Zoe Saldana being interviewed by Net a Porter

Zoe Saldana Is Not Having Your Snobbishness About Marvel Movies, ThankYouVeryMuch

This article is over 6 years old and may contain outdated information

It would be easy for someone who has zero actual experience with superhero stories (other than the truckloads of money they rake in) to dismiss them as fluff, and dismiss those who participate in them as sellouts, but we know better. We know how powerful a superhero story can be: as an allegory, as inspiration to both children and adults. Zoe Saldana has no time for Hollywood execs who look down on her, her talent, or her integrity because she’s chosen to play Gamora.

Recommended Videos

In an interview with Net a Porter, Jennifer Dickinson talks to Saldana and wonders aloud why Saldana doesn’t have bigger name recognition than she does, considering that she has a healthy mix of indie fare and huge blockbusters on her resume, including a role in the biggest cinematic universe going right now. Saldana ties it to two things. The first, is snobbishness around genre films:

“I’ve been in rooms with people in this industry who are great at what they do, but they’re absolutely elitist and they look down at movies like the Marvel films or actors like myself. They think we’re selling out in some way. Every time they speak I feel so disappointed in them, because whenever you see pictures of people in this industry who donate their time to children in need, it’s these actors that live in the world that you feel is selling out. It’s these actors that understand the role that they play inspires a five-year-old who has one dying wish to meet a superhero. That actor takes time out of their life and sits down with that five-year-old and says, ‘I see you, I hear you, and you matter.’ Those elitists should be a little more cognizant about what playing a superhero means to a young child. Because you’re not just dissing me, you’re dissing what that child considers important in their world.”

Saldana also brings up the issue of representation, and the fact that genre stories are often more inclusive by nature. She says that sci-fi women like Aliens‘ Ellen Ripley or Terminator‘s Sarah Connor have inspired her since she was a kid, calling them her “true north.” Now, she’s proud that she might be something similar for other young people who might not feel seen “I feel so proud to be living in space, to be playing green and blue aliens, to inspire, primarily, the younger generations,” she says. “I remember what it was like to be young and to feel completely excluded out of the mainstream conversation of life because I was just little and unimportant and ‘other’.”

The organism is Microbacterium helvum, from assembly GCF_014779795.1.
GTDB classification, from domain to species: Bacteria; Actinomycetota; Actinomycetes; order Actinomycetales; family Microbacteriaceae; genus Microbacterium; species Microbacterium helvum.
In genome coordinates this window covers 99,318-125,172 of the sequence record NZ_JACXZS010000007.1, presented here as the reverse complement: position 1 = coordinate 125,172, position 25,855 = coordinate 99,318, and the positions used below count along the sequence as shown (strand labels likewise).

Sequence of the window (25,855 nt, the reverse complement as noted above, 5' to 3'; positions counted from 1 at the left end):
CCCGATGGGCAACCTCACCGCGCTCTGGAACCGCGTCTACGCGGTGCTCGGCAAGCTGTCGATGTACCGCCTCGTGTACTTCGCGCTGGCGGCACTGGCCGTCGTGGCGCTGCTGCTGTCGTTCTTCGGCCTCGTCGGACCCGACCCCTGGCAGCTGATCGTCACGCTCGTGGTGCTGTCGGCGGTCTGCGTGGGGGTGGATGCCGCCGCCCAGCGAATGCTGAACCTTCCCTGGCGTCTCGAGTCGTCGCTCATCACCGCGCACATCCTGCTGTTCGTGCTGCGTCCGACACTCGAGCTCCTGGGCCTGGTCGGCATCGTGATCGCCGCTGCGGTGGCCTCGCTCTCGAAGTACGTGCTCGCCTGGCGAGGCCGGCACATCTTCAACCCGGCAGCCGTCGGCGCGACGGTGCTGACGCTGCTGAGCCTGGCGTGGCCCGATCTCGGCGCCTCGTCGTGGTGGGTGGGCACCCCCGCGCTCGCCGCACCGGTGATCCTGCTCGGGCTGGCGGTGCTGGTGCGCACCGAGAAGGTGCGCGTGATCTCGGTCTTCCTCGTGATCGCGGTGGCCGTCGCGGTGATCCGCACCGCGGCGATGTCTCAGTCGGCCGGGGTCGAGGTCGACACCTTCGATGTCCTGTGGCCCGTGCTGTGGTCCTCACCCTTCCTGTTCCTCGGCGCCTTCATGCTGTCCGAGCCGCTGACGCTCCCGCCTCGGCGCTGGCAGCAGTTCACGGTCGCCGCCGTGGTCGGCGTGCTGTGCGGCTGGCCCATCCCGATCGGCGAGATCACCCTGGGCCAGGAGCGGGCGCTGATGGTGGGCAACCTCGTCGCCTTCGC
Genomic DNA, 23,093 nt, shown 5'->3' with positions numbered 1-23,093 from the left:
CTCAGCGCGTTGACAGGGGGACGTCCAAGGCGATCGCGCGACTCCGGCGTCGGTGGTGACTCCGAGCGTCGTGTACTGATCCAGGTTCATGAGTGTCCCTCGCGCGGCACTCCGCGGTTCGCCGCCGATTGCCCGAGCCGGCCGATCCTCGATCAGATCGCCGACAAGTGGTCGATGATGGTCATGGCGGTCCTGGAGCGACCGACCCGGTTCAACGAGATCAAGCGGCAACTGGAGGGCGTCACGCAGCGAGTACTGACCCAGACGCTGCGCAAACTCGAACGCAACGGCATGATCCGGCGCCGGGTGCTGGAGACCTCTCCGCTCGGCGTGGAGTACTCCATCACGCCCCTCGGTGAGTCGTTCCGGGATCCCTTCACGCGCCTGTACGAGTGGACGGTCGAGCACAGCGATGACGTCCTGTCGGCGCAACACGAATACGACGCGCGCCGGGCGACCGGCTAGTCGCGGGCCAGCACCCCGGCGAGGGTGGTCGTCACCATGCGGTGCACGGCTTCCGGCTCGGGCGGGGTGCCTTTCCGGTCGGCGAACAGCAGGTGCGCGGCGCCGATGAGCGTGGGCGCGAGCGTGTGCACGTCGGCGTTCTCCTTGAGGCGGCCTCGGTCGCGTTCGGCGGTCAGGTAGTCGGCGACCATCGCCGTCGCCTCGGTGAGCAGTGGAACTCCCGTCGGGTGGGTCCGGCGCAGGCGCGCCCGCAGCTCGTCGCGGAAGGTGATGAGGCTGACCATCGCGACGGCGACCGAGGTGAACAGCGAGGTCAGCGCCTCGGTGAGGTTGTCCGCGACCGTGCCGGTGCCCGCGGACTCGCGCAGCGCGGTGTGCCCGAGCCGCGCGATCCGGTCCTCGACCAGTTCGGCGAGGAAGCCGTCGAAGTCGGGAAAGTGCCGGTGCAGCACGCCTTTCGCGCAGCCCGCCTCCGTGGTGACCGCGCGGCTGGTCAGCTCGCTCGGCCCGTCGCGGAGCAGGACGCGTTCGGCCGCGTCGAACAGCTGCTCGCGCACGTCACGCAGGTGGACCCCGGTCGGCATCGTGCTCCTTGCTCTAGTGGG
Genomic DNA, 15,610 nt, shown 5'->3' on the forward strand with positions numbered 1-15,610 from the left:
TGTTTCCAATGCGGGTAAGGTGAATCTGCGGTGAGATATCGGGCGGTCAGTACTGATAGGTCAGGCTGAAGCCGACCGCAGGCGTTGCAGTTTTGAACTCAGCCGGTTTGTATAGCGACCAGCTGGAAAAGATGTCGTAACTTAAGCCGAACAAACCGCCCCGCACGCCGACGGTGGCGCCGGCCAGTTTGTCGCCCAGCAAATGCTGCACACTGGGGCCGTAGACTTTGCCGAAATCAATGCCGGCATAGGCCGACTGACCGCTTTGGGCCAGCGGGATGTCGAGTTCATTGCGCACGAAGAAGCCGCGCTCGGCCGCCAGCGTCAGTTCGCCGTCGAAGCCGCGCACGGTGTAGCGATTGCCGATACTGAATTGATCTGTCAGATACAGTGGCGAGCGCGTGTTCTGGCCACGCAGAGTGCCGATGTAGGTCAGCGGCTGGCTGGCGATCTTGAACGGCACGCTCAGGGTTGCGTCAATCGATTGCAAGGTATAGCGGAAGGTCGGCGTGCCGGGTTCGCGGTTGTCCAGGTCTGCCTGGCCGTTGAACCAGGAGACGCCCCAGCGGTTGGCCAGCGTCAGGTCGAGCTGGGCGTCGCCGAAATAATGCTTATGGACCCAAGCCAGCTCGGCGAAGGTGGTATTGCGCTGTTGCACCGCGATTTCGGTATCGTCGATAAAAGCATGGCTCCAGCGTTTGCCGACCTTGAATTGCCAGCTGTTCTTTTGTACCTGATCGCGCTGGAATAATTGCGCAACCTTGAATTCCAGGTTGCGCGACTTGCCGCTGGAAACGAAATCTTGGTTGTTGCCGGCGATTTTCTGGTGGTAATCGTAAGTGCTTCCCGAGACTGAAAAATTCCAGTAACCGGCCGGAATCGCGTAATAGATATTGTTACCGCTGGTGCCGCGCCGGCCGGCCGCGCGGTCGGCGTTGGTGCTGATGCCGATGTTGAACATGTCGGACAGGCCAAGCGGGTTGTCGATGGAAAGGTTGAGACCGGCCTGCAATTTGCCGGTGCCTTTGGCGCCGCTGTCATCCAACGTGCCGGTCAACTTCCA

When Dickinson wonders about Saldana’s stardom, she asks, “But Saldana is a star. A star of some of the biggest films and franchises of all time. So why isn’t she in the same one-name or even nickname league as Angelina, J.Law or Reese? Why aren’t you sick of seeing her on the cover of every magazine?”

You might have noticed that the three other women she mentioned were all white. And so, after coming up with several other reasons why she’s not on as many magazine covers as other people, she sighs and says, “I think it has a lot to do with race.”

She continues:

“‘Color doesn’t sell’ – they hide behind that excuse. But in reality, if you are in a position of leadership, that means that you have the responsibility to guide the narrative and re-shape it and put it on the right track. When you’re not setting that trend, then you are no different than the shackles that are binding you.”

Well, the fans know what a star Saldana is, even if her own employers often don’t.

(via /Film, image: screencap)

Want more stories like this? Become a subscriber and support the site!

The Mary Sue has a strict comment policy that forbids, but is not limited to, personal insults toward anyone, hate speech, and trolling.—

The Mary Sue is supported by our audience. When you purchase through links on our site, we may earn a small affiliate commission. Learn more about our Affiliate Policy
Image of Teresa Jusino
Teresa Jusino
Teresa Jusino (she/her) is a native New Yorker and a proud Puerto Rican, Jewish, bisexual woman with ADHD. She's been writing professionally since 2010 and was a former TMS assistant editor from 2015-18. Now, she's back as a contributing writer. When not writing about pop culture, she's writing screenplays and is the creator of your future favorite genre show. Teresa lives in L.A. with her brilliant wife. Her other great loves include: Star Trek, The Last of Us, anything by Brian K. Vaughan, and her Level 5 android Paladin named Lal.